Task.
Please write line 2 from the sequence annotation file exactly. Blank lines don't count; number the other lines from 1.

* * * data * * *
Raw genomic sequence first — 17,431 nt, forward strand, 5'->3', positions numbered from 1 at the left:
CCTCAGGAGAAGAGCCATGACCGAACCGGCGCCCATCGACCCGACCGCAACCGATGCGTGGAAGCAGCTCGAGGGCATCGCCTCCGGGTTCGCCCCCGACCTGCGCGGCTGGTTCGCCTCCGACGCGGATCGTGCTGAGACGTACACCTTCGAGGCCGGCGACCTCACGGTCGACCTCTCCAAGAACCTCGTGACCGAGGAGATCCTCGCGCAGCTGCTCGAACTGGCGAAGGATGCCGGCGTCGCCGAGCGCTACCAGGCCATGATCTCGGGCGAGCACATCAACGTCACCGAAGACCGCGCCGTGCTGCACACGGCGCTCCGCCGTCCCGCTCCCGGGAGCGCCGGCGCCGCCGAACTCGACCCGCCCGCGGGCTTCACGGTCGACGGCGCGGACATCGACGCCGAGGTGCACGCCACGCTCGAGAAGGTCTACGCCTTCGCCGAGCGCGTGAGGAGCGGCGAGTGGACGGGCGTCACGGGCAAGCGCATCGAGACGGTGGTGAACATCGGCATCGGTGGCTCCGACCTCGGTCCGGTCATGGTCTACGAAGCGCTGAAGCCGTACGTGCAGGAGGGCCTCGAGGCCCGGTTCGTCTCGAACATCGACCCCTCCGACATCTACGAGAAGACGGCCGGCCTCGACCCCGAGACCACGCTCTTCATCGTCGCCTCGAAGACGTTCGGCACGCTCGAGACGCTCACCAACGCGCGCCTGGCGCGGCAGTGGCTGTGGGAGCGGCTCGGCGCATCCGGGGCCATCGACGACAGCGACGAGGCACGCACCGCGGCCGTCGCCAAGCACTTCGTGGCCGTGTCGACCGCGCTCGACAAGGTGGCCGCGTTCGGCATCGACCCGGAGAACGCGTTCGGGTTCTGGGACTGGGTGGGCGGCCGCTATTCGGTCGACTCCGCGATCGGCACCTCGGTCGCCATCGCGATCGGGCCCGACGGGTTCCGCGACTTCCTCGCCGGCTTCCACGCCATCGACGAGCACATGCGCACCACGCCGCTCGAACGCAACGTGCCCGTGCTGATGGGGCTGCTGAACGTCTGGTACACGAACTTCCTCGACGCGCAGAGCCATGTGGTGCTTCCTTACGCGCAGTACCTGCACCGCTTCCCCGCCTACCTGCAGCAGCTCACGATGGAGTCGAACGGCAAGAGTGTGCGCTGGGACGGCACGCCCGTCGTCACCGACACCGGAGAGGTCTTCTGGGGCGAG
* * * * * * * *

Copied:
CCTCAGGAGAAGAGCCATGACCGAACCGGCGCCCATCGACCCGACCGCAACCGATGCGTGGAAGCAGCTCGAGGGCATCGCCTCCGGGTTCGCCCCCGACCTGCGCGGCTGGTTCGCCTCCGACGCGGATCGTGCTGAGACGTACACCTTCGAGGCCGGCGACCTCACGGTCGACCTCTCCAAGAACCTCGTGACCGAGGAGATCCTCGCGCAGCTGCTCGAACTGGCGAAGGATGCCGGCGTCGCCGAGCGCTACCAGGCCATGATCTCGGGCGAGCACATCAACGTCACCGAAGACCGCGCCGTGCTGCACACGGCGCTCCGCCGTCCCGCTCCCGGGAGCGCCGGCGCCGCCGAACTCGACCCGCCCGCGGGCTTCACGGTCGACGGCGCGGACATCGACGCCGAGGTGCACGCCACGCTCGAGAAGGTCTACGCCTTCGCCGAGCGCGTGAGGAGCGGCGAGTGGACGGGCGTCACGGGCAAGCGCATCGAGACGGTGGTGAACATCGGCATCGGTGGCTCCGACCTCGGTCCGGTCATGGTCTACGAAGCGCTGAAGCCGTACGTGCAGGAGGGCCTCGAGGCCCGGTTCGTCTCGAACATCGACCCCTCCGACATCTACGAGAAGACGGCCGGCCTCGACCCCGAGACCACGCTCTTCATCGTCGCCTCGAAGACGTTCGGCACGCTCGAGACGCTCACCAACGCGCGCCTGGCGCGGCAGTGGCTGTGGGAGCGGCTCGGCGCATCCGGGGCCATCGACGACAGCGACGAGGCACGCACCGCGGCCGTCGCCAAGCACTTCGTGGCCGTGTCGACCGCGCTCGACAAGGTGGCCGCGTTCGGCATCGACCCGGAGAACGCGTTCGGGTTCTGGGACTGGGTGGGCGGCCGCTATTCGGTCGACTCCGCGATCGGCACCTCGGTCGCCATCGCGATCGGGCCCGACGGGTTCCGCGACTTCCTCGCCGGCTTCCACGCCATCGACGAGCACATGCGCACCACGCCGCTCGAACGCAACGTGCCCGTGCTGATGGGGCTGCTGAACGTCTGGTACACGAACTTCCTCGACGCGCAGAGCCATGTGGTGCTTCCTTACGCGCAGTACCTGCACCGCTTCCCCGCCTACCTGCAGCAGCTCACGATGGAGTCGAACGGCAAGAGTGTGCGCTGGGACGGCACGCCCGTCGTCACCGACACCGGAGAGGTCTTCTGGGGCGAG